The information below has been supplied by dairy marketers and other industry organizations. It has not been edited, verified or endorsed by Hoard's Dairyman.

Pneumonia, or bovine respiratory disease (BRD), is the second-highest cause of mortality in preweaned dairy calves and the highest cause of mortality in post-weaned dairy calves.1

“Sometimes, despite every precaution, calves will still develop BRD,” said Linda Tikofsky, DVM, Boehringer Ingelheim. “When that happens, it is important to have a detection and treatment plan in place to minimize the impact of the disease on your animals and your bottom line.”

Stay alert to identify illness early

Early detection of symptoms and a quick diagnosis are vital to helping calves recover. Some symptoms of BRD to look out for include:

  • Fever – early in the course of respiratory disease, a fever is a fairly consistent sign
  • Reduced appetite – the animal may be slow to come to eat or lose their appetite completely
  • Nasal discharge – discharge will appear watery in the early stages and later may become yellow, white or blood-tinged
  • Droopy ears – the animal may appear lethargic and withdrawn from the main herd
  • Cough – a cough may or may not be present

“Not all signs of infection are obvious, but both the University of California-Davis and the University of Wisconsin-Madison have developed calf health scoring apps so that you can walk down the row and score calves on a variety of criteria,” explained Dr. Tikofsky. “This makes it easier to notice small changes in an animal’s health.”

Training employees to know the symptoms of BRD and identify calves that are potentially ill also goes a long way toward giving animals the best chance against BRD. Additionally, quarantining animals with a suspected illness prevents the spread of disease when caught early.

Testing and diagnosis determine treatment

Early signs of BRD can be subtle. Your veterinarian can provide a variety of diagnostic tools and services that can help you identify sick calves earlier and more accurately.

“An ultrasound is a great tool for detecting subclinical BRD cases, when producers can’t see visible symptoms, or to evaluate the success of BRD management changes,” said Dr. Tikofsky. “Many veterinarians are trained in how to perform an ultrasound on lungs, and can help identify these BRD cases earlier.”

Routinely scanning lungs may help identify high-risk times for BRD, allowing producers to implement management changes or use targeted metaphylaxis. Metaphylaxis is the administration of a respiratory antibiotic to a group of at-risk calves to reduce sickness and death. Recently, the concept of targeted metaphylaxis, or using metrics to narrow the use of antibiotics from entire groups of cattle to individual high-risk calves with the help of a veterinarian, is gaining popularity.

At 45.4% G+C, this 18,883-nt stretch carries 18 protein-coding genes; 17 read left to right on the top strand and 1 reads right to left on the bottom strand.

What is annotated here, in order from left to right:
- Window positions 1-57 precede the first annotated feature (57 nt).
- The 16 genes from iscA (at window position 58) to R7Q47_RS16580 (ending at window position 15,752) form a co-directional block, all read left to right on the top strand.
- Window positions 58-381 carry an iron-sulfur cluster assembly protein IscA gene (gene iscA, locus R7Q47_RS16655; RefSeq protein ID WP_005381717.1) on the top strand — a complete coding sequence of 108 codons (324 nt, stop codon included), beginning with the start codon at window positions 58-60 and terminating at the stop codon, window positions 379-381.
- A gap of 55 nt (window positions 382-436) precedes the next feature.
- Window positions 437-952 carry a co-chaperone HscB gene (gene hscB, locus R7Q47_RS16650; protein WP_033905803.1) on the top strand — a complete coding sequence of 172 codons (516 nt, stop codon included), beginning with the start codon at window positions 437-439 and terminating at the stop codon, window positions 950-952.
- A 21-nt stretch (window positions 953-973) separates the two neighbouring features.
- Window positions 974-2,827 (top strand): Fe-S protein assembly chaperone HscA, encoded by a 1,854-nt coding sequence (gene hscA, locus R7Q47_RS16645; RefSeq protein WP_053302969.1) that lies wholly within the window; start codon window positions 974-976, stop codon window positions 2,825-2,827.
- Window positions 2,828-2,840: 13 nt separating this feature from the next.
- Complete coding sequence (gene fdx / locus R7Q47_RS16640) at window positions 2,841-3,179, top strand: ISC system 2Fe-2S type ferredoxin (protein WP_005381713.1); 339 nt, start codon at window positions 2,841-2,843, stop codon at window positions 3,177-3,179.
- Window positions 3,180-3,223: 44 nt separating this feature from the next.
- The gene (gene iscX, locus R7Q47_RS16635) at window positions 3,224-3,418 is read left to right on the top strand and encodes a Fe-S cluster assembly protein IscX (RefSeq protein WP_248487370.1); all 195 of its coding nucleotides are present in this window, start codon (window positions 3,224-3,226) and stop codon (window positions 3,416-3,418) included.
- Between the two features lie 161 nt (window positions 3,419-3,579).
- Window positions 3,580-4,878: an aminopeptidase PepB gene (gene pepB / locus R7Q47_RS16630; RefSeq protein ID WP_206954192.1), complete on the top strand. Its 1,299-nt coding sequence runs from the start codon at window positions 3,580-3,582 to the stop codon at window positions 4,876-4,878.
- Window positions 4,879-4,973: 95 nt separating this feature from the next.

Another option to enhance treatment and prevention protocols is diagnostic testing to pinpoint the cause of respiratory infections. A pathologist at a diagnostic lab will work with your veterinarian to more closely examine the bacteria or viruses present. This can be done antemortem by obtaining nasal swabs from the calf, or postmortem through a necropsy evaluation.

Choose a swift and effective treatment

Once a calf has been diagnosed and assessed, you can apply the appropriate treatment protocol. Work with your veterinarian to establish and update these protocols over time.

“When treating their herd, producers should look for a broad-spectrum and fast-acting antibiotic that treats the major BRD-causing pathogens,” stated Dr. Tikofsky. “A treatment that reaches the lungs quickly will minimize long-term lung damage.”

Determine appropriate post-treatment interval (PTI)

It can be tough to determine when a sick calf may need another treatment — or if the antibiotic should be allowed a few more days to clear the infection. Talk with your veterinarian about setting an appropriate post-treatment interval (PTI) for your herd. A PTI is the time after a treatment is administered before a re-treatment should be administered.

“It’s also essential to keep accurate records and follow the product label when administering antibiotics,” concluded Dr. Tikofsky. “Over time, records can tell us whether or not the diagnosis, treatment and PTI protocol are effective, or if we need to make changes.”


1 USDA APHIS, Veterinary Services, National Animal Health Monitoring System (NAHMS). Health and management practices on U.S. dairy operations, 2014. Available at:

About Boehringer Ingelheim Animal Health USA
Boehringer Ingelheim Animal Health is working on first-in-class innovation for the prediction, prevention, and treatment of diseases in animals. For veterinarians, pet owners, producers, and governments in more than 150 countries, we offer a large and innovative portfolio of products and services to improve the health and well-being of companion animals and livestock.

As a global leader in the animal health industry and as part of the family-owned Boehringer Ingelheim, we take a long-term perspective. The lives of animals and humans are interconnected in deep and complex ways. We know that when animals are healthy, humans are healthier too. By using the synergies between our Animal Health and Human Pharma businesses and by delivering value through innovation, we enhance the health and well-being of both.

Boehringer Ingelheim Animal Health has deep roots in the U.S. From a start in St. Joseph, Missouri, more than 100 years ago, it has grown to encompass seven sites. Boehringer Ingelheim Animal Health’s portfolio contains widely used and well-respected vaccines, parasite-control products and therapeutics for pets, horses and livestock.

Learn more about Boehringer Ingelheim Animal Health USA at